‘This is an issue that only the High Court can ultimately settle,’ Williams told GSN, adding that that was not a reason for lawmakers to reject a law.

‘It is understandable that that will be used by both sides on the issue. But in the end, where social policy needs to be enacted into legislation, the common course is, if there is a good reason to do it, then the law is passed and you allow the High Court to resolve the matter.’

Williams disagreed that the Tasmanian law would be found inconsistent with federal law.

‘I think there are good reasons to believe that the Tasmanian same-sex marriage law could survive a high court challenge. One reason is that it deals with different subject matter than the [federal] Marriage Act,’ Williams said.

‘I think that it has been carefully drafted to ensure that no person can be subject to both state and federal laws at the same time in this area. I think they give rise to credible arguments [for the bill’s constitutionality] but beyond that we’re in the realm of speculation, because the High Court has never addressed this issue, and in fact a majority of new judges will be sitting on the court before it is looked at.’



No thumbnail available
No thumbnail available

Gay Star News has now officially launched with support from Stephen Fry

The global gay, lesbian, bisexual and transgender news and entertainment site, is now live and already smashing all its audience targets
No thumbnail available

Elton John’s outfits to ‘have own dressing room’ at festival

Legendary gay singer-songwriter will headline Bestival in the Isle of Wight, England
No thumbnail available

Anti-gay group set up to rival Boy Scouts, focusing on 'sexual purity'

On My Honor is setting up a boy scouting group and will allow gay youths and adults as long as they do not 'flaunt it'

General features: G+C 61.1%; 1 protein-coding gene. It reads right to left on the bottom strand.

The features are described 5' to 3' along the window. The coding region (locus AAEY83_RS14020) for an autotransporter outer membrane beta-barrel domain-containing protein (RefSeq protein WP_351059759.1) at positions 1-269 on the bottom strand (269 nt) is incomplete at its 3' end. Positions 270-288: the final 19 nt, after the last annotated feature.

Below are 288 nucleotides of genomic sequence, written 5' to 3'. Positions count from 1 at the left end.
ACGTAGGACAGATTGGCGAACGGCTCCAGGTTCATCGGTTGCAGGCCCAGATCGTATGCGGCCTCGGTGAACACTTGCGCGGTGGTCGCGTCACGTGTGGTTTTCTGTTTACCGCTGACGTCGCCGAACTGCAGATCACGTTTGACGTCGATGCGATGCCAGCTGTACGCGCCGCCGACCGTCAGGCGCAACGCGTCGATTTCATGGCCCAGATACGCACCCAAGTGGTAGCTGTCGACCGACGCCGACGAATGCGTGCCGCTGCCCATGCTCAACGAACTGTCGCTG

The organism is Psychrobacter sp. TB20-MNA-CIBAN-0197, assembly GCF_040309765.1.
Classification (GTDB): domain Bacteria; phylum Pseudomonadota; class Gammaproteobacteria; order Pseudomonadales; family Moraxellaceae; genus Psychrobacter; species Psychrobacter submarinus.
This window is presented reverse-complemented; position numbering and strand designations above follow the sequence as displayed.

No thumbnail available

Rachel Dolezal, under siege for claiming to be black, says she's bisexual

Also relates to Caitlyn Jenner's feelings of isolation
Do you want to buy Derek Jarman's cottage - and 500 acres of Dungeness shingle beach?

Do you want to buy Derek Jarman's cottage - and 500 acres of Dungeness shingle beach?

The bleak, yet eerily beautiful, Dungeness Estate in Kent is up for sale - and with it Prospect Cottage, still a point of pilgrimage for Jarman's fans
Gay Olympics’ to take place in Russia after Sochi

Gay Olympics’ to take place in Russia after Sochi

A gay Russian LGBTI group is planning to hold a series of sports events to celebrate diversity in Russian sport
Canal body discovery shocks Manchester's gay village

Canal body discovery shocks Manchester's gay village

A post mortem is taking place on the body discovered floating in the water nearby Canal Street
No thumbnail available

Christian school rejects 3-year-old because of gay parents

Partly federal-funded religious school in Albuquerque, New Mexico, tells gay couple they do not in their idea of a 'Biblical family'
No thumbnail available

Gay teen banned from wearing tux boycotts prom

Claudetteia Love and her family are standing up to her school’s position that 'girls wear dresses and that’s just the way it is'